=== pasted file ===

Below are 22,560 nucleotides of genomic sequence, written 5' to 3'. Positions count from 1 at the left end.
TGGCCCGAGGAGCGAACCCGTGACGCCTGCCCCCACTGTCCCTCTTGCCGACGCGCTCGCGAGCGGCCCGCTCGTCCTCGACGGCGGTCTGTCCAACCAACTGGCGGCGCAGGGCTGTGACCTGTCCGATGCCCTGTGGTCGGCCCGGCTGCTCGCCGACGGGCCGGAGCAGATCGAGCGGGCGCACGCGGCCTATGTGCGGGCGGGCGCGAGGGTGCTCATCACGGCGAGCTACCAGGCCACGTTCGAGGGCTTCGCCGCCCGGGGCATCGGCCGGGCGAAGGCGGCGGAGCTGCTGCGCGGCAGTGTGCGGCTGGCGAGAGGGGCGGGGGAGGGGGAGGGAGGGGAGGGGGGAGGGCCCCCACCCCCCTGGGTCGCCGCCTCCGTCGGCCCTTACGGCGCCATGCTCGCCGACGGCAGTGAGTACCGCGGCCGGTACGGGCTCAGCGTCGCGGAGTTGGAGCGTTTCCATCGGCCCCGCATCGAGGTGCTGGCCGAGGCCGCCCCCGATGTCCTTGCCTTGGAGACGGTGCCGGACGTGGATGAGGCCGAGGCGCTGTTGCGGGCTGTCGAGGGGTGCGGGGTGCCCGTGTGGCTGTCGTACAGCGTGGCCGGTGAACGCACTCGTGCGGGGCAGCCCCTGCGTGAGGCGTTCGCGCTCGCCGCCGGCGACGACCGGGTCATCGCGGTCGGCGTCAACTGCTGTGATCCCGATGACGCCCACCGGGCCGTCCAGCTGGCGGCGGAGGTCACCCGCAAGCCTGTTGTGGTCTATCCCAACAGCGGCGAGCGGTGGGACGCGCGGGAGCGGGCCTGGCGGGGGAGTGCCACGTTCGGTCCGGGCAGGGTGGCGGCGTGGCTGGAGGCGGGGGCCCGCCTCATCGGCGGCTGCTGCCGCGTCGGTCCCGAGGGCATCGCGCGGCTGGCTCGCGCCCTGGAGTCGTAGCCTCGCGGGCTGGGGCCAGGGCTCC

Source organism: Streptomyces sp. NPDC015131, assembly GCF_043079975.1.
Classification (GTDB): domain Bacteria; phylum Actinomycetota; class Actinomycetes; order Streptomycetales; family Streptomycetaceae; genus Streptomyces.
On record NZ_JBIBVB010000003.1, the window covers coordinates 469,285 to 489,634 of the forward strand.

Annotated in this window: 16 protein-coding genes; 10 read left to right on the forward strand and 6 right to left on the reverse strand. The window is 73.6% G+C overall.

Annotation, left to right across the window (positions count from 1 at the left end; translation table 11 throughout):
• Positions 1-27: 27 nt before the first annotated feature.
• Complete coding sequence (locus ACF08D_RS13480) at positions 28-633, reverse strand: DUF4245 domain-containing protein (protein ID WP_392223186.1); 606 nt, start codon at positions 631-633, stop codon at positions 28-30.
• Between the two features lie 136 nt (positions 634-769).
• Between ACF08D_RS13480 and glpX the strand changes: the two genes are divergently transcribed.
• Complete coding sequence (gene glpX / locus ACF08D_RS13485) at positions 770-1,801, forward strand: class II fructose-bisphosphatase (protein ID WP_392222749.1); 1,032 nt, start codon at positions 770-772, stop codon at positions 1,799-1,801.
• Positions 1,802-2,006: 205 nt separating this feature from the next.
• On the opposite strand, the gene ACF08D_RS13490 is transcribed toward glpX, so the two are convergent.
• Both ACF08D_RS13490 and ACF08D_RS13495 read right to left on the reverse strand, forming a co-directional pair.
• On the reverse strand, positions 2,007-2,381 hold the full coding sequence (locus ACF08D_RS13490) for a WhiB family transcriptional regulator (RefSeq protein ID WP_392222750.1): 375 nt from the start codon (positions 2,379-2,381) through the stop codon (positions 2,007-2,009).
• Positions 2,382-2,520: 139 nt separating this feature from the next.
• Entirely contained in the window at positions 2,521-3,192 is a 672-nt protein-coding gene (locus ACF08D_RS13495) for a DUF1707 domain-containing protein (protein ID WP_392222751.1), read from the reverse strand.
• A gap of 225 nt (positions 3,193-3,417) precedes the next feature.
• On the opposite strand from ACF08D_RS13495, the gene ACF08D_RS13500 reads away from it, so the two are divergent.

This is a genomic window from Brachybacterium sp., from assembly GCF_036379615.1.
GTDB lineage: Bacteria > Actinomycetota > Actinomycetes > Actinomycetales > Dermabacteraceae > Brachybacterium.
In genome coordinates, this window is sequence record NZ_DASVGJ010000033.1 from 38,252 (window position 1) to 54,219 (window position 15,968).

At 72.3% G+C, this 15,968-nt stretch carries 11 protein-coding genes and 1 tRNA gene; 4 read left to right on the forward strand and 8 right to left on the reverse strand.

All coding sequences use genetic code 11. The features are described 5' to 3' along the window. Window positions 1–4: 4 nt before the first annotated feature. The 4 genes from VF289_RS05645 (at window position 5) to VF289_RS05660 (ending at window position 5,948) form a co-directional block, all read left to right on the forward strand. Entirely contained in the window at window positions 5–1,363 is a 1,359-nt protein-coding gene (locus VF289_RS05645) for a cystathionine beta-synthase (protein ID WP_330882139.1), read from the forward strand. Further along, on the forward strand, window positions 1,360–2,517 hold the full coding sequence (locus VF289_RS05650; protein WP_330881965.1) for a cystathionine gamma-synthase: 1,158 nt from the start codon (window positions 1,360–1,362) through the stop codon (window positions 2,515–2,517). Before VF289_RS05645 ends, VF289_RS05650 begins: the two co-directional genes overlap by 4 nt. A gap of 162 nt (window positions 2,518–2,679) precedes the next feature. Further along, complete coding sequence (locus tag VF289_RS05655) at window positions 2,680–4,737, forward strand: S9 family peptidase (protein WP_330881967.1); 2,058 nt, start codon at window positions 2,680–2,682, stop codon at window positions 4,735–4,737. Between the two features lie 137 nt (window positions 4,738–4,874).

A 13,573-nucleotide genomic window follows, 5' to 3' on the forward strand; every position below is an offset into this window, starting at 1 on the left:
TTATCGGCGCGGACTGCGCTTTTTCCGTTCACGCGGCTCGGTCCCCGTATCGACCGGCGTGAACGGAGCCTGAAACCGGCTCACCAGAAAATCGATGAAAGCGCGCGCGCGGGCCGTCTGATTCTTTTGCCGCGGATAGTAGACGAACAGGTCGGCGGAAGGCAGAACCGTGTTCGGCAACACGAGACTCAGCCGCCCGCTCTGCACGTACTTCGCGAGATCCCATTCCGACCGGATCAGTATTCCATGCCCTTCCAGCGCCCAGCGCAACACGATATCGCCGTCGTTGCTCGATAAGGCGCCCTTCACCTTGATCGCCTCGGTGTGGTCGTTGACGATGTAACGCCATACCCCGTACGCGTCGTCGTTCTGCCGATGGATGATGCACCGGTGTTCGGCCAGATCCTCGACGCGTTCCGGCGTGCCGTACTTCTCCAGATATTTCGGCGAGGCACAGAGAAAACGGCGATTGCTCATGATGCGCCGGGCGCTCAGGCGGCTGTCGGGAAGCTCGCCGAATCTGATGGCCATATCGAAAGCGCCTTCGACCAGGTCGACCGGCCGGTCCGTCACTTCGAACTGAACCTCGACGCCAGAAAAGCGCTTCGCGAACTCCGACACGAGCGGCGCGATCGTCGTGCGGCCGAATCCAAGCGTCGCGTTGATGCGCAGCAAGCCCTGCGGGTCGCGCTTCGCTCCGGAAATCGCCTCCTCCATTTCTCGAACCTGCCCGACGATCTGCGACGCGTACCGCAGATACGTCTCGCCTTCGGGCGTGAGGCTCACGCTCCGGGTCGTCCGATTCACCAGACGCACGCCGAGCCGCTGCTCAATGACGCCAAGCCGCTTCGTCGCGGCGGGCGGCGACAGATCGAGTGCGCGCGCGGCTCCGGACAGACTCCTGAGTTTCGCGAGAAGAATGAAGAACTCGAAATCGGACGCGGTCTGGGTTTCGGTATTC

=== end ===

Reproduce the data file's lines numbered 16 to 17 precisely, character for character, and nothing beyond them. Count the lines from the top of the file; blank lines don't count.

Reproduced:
• On the reverse strand, positions 2,007-2,381 hold the full coding sequence (locus ACF08D_RS13490) for a WhiB family transcriptional regulator (RefSeq protein ID WP_392222750.1): 375 nt from the start codon (positions 2,379-2,381) through the stop codon (positions 2,007-2,009).
• Positions 2,382-2,520: 139 nt separating this feature from the next.